“Who lives in 23-B?”
His hard-earned reputation was now on the line. A questionable incident was suddenly an indelible blot that marked itself at his nearly unblemished record. Worse of all, his current state of mind, the delusion it claimed, could push him out of the force.
Intrigued, he left the dead man momentarily and worked his way toward the opposite door where his supposed phantom resided. He needed answers to prove he was not hallucinating.
He knocked on the door, identifying himself clearly as a lawman. There was no reply.
Turning the knob slowly, he was surprised it was unlocked. For some reason, he felt apprehensive, leading him to draw out his gun and be ready for any eventualities.
Peering through the small opening as he pushed the door wider, he sensed the complete silence nerving. It was as if Death hovered inside, waiting for another victim to leave a mortal body.
On the floor, the bloodied tang of the kitchen knife was short.
Detective Moreno was stunned! He turned his head back at the opposite door and wondered. His logical thinking was now blurred by the coincidence. Or, was it a coincidence?
There was a body lying in the living room. Another?
His palms sweated, the gun’s handle began to slip from his grip. In his mind, the deadly weapon was of no use if what he imagined was to be believed: he was against something that was out of this world.
Damn it! I have to know, he swore.
He rushed inside, unmindful of what would happen: the body would tell him what to do next.
There was a pulse as he discovered it was still warm. He was still warm.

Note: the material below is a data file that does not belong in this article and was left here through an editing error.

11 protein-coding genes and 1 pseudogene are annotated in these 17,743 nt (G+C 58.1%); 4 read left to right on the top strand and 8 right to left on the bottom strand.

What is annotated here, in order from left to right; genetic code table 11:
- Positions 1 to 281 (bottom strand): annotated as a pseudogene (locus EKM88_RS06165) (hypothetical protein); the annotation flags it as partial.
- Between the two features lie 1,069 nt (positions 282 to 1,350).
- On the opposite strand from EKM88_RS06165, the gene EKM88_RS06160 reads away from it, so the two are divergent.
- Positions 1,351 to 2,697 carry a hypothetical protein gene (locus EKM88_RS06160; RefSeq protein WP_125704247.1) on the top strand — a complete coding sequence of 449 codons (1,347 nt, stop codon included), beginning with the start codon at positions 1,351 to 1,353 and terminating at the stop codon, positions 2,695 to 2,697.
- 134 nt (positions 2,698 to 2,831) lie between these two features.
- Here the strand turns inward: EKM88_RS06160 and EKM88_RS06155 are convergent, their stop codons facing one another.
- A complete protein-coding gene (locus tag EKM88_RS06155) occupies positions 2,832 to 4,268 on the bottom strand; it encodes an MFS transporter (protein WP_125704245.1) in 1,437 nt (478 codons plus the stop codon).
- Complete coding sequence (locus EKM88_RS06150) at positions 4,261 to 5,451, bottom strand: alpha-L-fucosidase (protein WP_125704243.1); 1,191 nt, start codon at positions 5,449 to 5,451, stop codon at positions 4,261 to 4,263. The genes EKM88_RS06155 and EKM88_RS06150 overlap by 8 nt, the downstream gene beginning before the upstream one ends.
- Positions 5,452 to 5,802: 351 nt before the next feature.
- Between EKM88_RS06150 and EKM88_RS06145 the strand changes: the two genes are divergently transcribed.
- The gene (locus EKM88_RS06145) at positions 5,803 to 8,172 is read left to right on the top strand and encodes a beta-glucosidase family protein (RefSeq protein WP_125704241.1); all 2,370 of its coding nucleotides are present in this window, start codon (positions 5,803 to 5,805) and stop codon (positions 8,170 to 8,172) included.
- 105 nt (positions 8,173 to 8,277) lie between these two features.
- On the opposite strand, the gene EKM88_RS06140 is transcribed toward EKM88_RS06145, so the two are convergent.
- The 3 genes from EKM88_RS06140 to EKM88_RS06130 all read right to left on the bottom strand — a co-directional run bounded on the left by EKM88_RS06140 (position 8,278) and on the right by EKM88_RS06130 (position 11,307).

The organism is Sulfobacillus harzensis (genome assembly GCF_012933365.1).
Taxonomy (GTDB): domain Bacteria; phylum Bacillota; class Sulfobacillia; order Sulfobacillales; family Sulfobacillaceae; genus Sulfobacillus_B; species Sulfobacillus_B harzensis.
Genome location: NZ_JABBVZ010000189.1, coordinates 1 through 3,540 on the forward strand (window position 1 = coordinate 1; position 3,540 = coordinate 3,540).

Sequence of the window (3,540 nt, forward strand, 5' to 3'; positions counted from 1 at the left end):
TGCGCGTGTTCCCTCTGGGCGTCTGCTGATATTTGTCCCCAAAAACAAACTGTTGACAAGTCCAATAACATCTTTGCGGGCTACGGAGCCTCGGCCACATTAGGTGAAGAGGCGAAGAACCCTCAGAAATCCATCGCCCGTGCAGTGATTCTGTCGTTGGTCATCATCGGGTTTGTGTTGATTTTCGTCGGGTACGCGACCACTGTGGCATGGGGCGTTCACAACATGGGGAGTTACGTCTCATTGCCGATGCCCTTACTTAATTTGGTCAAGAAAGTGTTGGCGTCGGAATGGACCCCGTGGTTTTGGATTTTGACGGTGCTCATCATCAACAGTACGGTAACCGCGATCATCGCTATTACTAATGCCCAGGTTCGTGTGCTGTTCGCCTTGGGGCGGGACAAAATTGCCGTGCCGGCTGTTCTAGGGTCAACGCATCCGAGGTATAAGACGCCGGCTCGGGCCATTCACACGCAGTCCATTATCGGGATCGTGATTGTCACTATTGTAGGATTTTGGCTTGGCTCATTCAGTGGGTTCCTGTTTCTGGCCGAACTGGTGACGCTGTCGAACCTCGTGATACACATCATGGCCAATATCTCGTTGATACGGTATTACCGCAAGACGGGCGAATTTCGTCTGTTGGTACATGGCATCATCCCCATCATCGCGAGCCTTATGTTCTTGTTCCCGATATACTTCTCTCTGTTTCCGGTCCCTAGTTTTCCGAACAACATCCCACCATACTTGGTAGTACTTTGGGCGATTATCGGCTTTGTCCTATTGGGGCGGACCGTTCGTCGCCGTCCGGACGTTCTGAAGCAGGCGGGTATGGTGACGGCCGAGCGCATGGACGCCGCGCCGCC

“Brownie, come in!” he called via the VHF police radio. “Get the ambulance people here! Someone needs emergency assistance.”
“Sir, I know we have been partners for a long time,” Brownie said reluctantly. “Accept it, sir. We were wrong.”
“This is different! I am in 23-B. Send medical personnel right away!”
Det. Moreno wasn’t taking chances: he did not leave the unconscious man. Questions had to be answered after he was revived at the hospital.
He gave explicit instructions to the medics, telling them what to say to hospital authorities. Under no circumstances, the patient should be questioned by anyone: he would take a first crack at him.
Brownie stared at him from the door. His partner has still a trace of fright on his chubby face.
“Look,” Det. Moreno showed him the bloodied knife. He then escorted his partner to the kitchen sink and presented the fish.
“Let’s get the hell out of here!” Brownie shuddered.
– 0 –
He was told the patient was almost in a life-threatening condition. They implied that if it was not for his quick thinking, the man could have fallen into coma.
“I am only doing my job,” he said, not ready to relate all the details of his extra-ordinary heroism. “Can I talk to him?”
“Of course,” the lady doctor was warm and hospitable. “Ask the nurse at that station which room he rests.”
Det, Moreno had four hours to prepare his questions, removing reference to any supernatural phenomena, sticking to the simple but elaborate scheme to get information from a subject. He wanted Brownie to be there to stand as witness but his partner excused himself, still feeling the effects of what he called extreme stress due to a traumatic experience. In short, he was terrified.
The man smiled at him after he entered the room. Patients, who successfully recuperated, were often elated to see well-wishers.
“Thank you for saving my life!”
Detective Moreno kept his cool, not angry at the man, but at hospital authorities for spoiling his surprise interrogation. It seemed they revealed his identity against his own instructions not to.
“You were unconscious,” he baited. “How did you know?”
“No,” he said unequivocally. “We talked, remember? You even helped me stand up. I told you about the knife.”
Unarguably astounded, Detective Moreno listened intently to what the man related.
“Thank you for seeing me,” he said when the man finished his own version. “I think I need some fresh air.”
(to be continued)